If you’re waiting for a $1080 handout from ScoMo, you’ll be waiting a while … Picture: iStock
If you’re waiting for a $1080 handout from ScoMo, you’ll be waiting a while … Picture: iStock

Why you think you've missed out on $1080

TAXPAYERS around the country have rushed to lodge their tax returns in record time this year, thanks largely to Scott Morrison's tantalising promise of an extra $1080.

But excitement over that tax sweetener is quickly turning to confusion and anger as many Aussies wait for a handout that will never arrive.

According to Mark Chapman, H & R Block's director of tax communications, many Australians mistakenly believe the tax cut will come in the form of a separate cash refund.

But it is actually a tax offset - which is automatically calculated when you lodge your tax return.

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That means the refund or bill you're left with after lodging your tax return this year is the final figure, with no magical extra cash destined for your bank account afterwards.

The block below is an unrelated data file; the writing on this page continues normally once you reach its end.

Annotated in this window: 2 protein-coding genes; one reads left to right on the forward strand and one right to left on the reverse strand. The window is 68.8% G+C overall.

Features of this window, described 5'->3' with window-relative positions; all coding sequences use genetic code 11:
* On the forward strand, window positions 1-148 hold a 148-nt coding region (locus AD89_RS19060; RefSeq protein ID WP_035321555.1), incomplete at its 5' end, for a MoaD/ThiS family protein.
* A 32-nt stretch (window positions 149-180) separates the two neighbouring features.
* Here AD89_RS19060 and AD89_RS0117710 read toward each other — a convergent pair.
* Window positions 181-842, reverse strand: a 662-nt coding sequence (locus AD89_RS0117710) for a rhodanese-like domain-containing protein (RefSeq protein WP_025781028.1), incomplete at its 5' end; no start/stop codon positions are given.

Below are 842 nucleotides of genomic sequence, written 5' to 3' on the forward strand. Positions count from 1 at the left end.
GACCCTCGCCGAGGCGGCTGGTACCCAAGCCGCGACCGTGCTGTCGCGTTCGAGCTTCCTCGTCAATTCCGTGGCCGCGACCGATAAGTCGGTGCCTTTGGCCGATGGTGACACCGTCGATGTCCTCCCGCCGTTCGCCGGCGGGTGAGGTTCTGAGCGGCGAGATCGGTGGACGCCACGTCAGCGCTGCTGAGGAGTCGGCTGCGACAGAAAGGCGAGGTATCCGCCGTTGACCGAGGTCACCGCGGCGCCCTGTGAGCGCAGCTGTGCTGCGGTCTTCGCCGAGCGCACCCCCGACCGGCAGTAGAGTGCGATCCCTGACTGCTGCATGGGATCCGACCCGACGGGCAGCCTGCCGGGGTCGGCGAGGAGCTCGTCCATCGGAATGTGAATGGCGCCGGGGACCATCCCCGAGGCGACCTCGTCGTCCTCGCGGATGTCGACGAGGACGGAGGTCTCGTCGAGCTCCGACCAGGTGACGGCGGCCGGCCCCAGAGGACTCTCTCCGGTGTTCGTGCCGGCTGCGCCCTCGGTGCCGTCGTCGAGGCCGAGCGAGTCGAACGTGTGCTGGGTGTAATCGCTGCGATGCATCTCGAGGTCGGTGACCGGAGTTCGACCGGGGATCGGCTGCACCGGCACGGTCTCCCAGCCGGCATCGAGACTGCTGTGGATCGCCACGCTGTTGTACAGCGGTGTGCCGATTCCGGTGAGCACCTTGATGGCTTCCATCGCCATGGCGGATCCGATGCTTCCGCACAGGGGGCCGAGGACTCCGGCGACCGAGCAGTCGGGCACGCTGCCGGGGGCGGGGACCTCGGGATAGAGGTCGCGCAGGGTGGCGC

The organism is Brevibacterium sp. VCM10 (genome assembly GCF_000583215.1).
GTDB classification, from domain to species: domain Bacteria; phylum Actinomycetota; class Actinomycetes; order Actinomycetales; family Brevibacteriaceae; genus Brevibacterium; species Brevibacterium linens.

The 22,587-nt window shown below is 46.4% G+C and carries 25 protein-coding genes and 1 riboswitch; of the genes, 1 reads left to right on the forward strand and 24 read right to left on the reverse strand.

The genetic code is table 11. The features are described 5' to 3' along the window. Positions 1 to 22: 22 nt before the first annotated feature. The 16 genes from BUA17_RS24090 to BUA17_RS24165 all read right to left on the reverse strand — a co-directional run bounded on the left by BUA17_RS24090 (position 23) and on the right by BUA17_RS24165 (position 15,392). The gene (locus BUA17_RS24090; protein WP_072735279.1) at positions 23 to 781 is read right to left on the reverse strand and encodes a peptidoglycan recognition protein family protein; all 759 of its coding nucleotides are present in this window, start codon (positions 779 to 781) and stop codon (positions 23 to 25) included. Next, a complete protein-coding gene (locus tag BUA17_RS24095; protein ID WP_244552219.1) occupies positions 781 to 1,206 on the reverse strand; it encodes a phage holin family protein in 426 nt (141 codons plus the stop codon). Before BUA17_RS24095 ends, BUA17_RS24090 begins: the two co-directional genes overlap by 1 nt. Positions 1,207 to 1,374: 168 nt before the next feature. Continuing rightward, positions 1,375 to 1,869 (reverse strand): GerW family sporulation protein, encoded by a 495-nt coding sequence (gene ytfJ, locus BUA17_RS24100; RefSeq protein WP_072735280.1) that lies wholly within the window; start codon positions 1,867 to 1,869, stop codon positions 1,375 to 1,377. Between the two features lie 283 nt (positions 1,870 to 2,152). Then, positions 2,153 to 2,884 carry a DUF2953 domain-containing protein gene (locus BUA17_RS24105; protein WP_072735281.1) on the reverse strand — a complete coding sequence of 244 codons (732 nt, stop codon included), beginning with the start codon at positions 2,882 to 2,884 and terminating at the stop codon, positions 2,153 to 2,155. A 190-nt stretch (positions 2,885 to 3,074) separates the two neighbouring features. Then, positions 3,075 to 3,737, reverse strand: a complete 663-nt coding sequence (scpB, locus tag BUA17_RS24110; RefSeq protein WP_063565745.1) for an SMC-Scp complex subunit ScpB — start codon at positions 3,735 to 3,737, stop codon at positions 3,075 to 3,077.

"We've had a lot of traffic to our website in relation to this, and I know the ATO has had a lot of calls and a lot of traffic as well, which suggests people are confused about how this works," Mr Chapman told news.com.au.

"First, you've got to lodge your tax return in order to get the offset - if there's no tax return lodged, there's no offset, it is that simple.

"Secondly, it's not a cheque for $1080 from the Government, it's more complex than that. It's a tax offset which reduces your overall tax bill, which could mean you will either get a bigger refund than you normally would, or alternatively, you might end up having to pay less if you receive a tax bill.

"And it's not $1080 either - it depends on how much you're earning, and it can be an offset of anywhere between $255 and $1080. If you earn more than $126,000, you don't get anything at all."

Mr Chapman said the estimated refund or bill given to you either by your tax agent or via MyTax would be close to the final sum.